Micro CMS: What Is It? And Which One Is Best for You?

Posted by Akash Joshi on November 7, 2019

GSD

Content management systems are necessary for building any company’s online presence. Types of content management systems vary depending on the needs of the business and often smaller systems are more effective for building websites faster, such as an API-first micro CMS.

A micro CMS is any lightweight CMS allowing you to get started with minimal hassle or time investment. In a traditional CMS, you are expected to set everything up by yourself. However, a micro CMS is more of a managed solution, which has everything set up already including hosting. You connect to it via APIs, extending your content workflow in a much smoother way. 

There are 3 varying definitions of micro CMS' all with distinctive pros and cons.

Looking for a powerful CMS that scales with you and makes your team happier? Learn more.

1. Online publishing platforms

Illustration: A woman placing an image into an article on a laptop.

Blogging is one of the ways you can increase your business online. You can use online platforms like Medium and dev.to to write and publish blogs with little effort and greater efficiency, targeting a wider and relevant audience. Let's discuss the advantages and disadvantages of this micro CMS below.

Advantages:

  • Ease of operation and minimum initial overheads: With platforms like Medium, you don’t need to invest much time or money into blogging. Within a few minutes you can create an account. Use the text editor to start building your content, add a category, and then publish it with the hit of a button.
  • Wider target audience and freedom to focus on building content: ­­When you use a blogging platform, you can reach your target audience very quickly. All you need to do is assign the appropriate tags to your blog article and the relevant audience can view it. You can use your time well to create effective blog content.

Disadvantages:

  • No ownership: When you use platforms to blog, you don’t have ownership rights. If the platform was to be turned off, you could stand to lose all your content. You could lose your target audience and cannot extract written data from the platforms.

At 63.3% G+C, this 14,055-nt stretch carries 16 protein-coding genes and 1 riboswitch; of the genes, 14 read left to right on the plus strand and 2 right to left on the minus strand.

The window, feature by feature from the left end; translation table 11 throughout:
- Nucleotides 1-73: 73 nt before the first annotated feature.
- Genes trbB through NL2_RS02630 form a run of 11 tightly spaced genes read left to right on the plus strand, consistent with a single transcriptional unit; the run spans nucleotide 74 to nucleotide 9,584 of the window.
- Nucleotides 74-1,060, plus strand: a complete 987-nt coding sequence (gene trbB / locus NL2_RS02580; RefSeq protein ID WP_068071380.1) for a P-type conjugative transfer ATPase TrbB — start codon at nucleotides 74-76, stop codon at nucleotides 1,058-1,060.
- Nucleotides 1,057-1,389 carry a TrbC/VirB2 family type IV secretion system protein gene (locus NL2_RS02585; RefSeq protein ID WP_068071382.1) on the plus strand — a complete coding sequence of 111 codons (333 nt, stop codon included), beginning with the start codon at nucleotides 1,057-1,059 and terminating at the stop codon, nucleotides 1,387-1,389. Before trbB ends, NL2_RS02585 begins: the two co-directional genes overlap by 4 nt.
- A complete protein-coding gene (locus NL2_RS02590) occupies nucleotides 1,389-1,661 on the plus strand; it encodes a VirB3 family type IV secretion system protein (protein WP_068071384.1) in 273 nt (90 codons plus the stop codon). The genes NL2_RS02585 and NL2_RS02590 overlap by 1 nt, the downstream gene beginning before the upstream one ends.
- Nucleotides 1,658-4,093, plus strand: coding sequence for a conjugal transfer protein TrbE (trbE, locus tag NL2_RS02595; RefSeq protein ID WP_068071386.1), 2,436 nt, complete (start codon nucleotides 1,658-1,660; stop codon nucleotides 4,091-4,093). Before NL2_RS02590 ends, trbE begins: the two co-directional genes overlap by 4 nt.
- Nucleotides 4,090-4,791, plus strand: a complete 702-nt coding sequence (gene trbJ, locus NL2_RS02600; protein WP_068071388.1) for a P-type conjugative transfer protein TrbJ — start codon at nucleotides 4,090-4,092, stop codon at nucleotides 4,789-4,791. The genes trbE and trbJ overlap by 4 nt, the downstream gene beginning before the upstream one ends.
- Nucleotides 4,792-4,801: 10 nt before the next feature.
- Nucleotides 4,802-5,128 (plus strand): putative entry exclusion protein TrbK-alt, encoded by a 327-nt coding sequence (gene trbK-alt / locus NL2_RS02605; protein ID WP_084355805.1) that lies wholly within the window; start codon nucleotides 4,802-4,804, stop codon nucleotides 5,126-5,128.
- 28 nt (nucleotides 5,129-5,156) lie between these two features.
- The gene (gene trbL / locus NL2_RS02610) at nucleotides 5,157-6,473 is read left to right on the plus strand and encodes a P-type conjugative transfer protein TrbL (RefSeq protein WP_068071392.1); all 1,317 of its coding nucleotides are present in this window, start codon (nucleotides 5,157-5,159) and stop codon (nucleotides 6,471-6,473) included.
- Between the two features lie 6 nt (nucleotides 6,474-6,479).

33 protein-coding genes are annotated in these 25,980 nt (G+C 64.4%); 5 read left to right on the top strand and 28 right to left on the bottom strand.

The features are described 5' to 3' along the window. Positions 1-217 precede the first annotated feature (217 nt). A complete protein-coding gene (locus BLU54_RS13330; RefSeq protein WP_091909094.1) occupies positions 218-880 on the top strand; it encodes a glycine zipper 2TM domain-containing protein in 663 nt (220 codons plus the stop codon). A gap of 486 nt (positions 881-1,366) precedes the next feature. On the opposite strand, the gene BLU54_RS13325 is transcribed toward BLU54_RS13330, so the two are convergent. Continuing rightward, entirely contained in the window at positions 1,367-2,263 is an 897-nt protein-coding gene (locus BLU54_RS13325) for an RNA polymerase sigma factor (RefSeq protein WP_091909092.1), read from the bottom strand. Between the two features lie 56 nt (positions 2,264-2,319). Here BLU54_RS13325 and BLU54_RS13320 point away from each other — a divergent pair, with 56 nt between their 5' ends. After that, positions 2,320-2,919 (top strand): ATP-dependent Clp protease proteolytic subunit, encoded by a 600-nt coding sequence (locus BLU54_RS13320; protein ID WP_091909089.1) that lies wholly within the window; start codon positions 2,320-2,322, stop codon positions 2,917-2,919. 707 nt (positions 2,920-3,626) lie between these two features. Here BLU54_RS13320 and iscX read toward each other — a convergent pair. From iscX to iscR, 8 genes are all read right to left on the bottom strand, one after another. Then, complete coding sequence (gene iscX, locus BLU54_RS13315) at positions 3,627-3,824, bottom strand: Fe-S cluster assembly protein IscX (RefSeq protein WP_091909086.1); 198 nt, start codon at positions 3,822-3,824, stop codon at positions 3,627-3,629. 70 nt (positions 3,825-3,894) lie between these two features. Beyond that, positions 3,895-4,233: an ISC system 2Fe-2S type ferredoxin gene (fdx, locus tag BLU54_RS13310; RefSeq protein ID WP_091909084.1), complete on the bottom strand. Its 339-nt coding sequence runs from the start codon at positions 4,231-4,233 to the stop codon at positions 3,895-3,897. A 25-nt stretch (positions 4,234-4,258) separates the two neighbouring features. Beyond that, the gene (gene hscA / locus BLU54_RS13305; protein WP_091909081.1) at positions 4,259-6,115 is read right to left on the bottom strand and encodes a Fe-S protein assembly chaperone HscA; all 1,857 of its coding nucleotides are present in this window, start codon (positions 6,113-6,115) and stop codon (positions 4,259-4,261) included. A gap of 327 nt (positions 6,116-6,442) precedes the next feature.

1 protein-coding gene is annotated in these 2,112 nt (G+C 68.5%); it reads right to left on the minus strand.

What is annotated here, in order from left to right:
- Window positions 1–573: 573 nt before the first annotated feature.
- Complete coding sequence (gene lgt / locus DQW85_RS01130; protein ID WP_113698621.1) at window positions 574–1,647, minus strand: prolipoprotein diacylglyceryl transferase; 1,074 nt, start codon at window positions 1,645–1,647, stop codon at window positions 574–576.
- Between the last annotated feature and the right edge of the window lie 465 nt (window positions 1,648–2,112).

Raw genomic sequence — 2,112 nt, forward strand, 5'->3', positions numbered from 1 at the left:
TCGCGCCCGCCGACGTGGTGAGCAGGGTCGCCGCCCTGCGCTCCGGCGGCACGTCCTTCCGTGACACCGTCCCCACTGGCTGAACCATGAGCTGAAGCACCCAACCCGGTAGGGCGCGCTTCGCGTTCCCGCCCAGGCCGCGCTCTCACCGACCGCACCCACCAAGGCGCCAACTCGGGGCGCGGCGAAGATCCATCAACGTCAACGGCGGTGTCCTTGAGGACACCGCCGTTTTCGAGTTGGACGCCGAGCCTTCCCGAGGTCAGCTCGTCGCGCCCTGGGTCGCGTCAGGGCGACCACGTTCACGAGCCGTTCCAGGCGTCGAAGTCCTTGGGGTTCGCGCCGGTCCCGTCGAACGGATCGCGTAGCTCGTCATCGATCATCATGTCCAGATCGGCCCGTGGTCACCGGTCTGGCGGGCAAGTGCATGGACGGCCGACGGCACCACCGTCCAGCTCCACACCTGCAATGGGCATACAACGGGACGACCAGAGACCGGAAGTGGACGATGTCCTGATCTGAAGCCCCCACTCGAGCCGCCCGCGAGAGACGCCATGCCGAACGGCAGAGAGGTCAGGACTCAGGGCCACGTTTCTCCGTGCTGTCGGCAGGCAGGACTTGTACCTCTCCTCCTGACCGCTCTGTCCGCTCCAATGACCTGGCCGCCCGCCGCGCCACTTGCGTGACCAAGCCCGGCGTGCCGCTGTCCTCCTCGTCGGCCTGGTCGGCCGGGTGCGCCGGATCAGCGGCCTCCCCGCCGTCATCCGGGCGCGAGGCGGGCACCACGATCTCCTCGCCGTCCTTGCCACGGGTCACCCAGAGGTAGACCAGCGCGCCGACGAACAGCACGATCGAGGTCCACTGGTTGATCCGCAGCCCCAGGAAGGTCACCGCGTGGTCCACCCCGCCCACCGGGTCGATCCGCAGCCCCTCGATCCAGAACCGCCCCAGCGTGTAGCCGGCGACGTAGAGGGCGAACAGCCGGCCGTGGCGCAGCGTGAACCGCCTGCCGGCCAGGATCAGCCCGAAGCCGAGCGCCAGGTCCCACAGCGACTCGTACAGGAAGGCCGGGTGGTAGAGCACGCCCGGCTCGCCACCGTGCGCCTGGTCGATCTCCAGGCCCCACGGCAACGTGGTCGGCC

• Low creative control over content presentation: You are limited with expressing your creative control on your blog content. All you can do is alter the title and add some images to your blog articles.
  • Inability to publish free content: Serving free content can drive relevant traffic to your blog. However, when you blog via an online platform, you may not be able to do this as much of the promoted content has to forge through a paywall.

Discover why using these platforms may not be the best for you.

2. Minimal file structures (Flat-file CMS) 

In traditional CMSs, content is stored in a database. However, flat-file CMSs stores your data as markdown files and folders. With no querying of databases, pages are seen to load quickly. This in turn can help influence higher SEO rankings and create an optimum user experience.

Illustration: A woman scrolling through a list of markdown files and folders on a laptop.

 Advantages:

  • Ownership of data and simple user interface: This type of micro CMS has a simple user interface that can be easily set up and used to edit proprietary content. 
  • High level of security: With flat-file CMS, there is no database to hack into and hence, no central location from where data can be stolen. With proprietary data and no external platform, your website and its content are better protected from cyber-crime.
  • Low cost: The majority of flat-file CMSs are free to use and have free plugins to download.

Disadvantages:

  • No customization: Flat-file CMS does not allow a high level of website customization unlike WordPress which can have several plugins for various areas of application. With the former, you are limited by the flat-file format.